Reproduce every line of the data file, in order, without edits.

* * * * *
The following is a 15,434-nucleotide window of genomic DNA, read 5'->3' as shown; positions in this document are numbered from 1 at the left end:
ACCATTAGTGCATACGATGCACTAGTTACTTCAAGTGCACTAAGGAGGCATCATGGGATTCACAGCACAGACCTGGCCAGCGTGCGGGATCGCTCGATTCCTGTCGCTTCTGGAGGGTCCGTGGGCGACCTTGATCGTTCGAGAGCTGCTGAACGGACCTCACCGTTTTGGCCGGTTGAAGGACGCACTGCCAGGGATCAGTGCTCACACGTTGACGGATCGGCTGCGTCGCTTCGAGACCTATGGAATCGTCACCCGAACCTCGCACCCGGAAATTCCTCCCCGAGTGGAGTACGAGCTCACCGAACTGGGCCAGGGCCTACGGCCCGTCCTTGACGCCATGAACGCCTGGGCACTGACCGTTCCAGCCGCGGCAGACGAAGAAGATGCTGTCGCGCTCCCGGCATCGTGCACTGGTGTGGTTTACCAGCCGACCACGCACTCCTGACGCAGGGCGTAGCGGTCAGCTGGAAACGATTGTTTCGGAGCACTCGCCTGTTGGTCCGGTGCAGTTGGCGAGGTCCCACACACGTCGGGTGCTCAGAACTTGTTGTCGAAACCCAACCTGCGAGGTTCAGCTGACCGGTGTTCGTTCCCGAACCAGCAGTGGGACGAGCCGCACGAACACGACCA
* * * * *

The following is a 15,434-nucleotide window of genomic DNA, read 5'->3' as shown; positions in this document are numbered from 1 at the left end:
ACCATTAGTGCATACGATGCACTAGTTACTTCAAGTGCACTAAGGAGGCATCATGGGATTCACAGCACAGACCTGGCCAGCGTGCGGGATCGCTCGATTCCTGTCGCTTCTGGAGGGTCCGTGGGCGACCTTGATCGTTCGAGAGCTGCTGAACGGACCTCACCGTTTTGGCCGGTTGAAGGACGCACTGCCAGGGATCAGTGCTCACACGTTGACGGATCGGCTGCGTCGCTTCGAGACCTATGGAATCGTCACCCGAACCTCGCACCCGGAAATTCCTCCCCGAGTGGAGTACGAGCTCACCGAACTGGGCCAGGGCCTACGGCCCGTCCTTGACGCCATGAACGCCTGGGCACTGACCGTTCCAGCCGCGGCAGACGAAGAAGATGCTGTCGCGCTCCCGGCATCGTGCACTGGTGTGGTTTACCAGCCGACCACGCACTCCTGACGCAGGGCGTAGCGGTCAGCTGGAAACGATTGTTTCGGAGCACTCGCCTGTTGGTCCGGTGCAGTTGGCGAGGTCCCACACACGTCGGGTGCTCAGAACTTGTTGTCGAAACCCAACCTGCGAGGTTCAGCTGACCGGTGTTCGTTCCCGAACCAGCAGTGGGACGAGCCGCACGAACACGACCA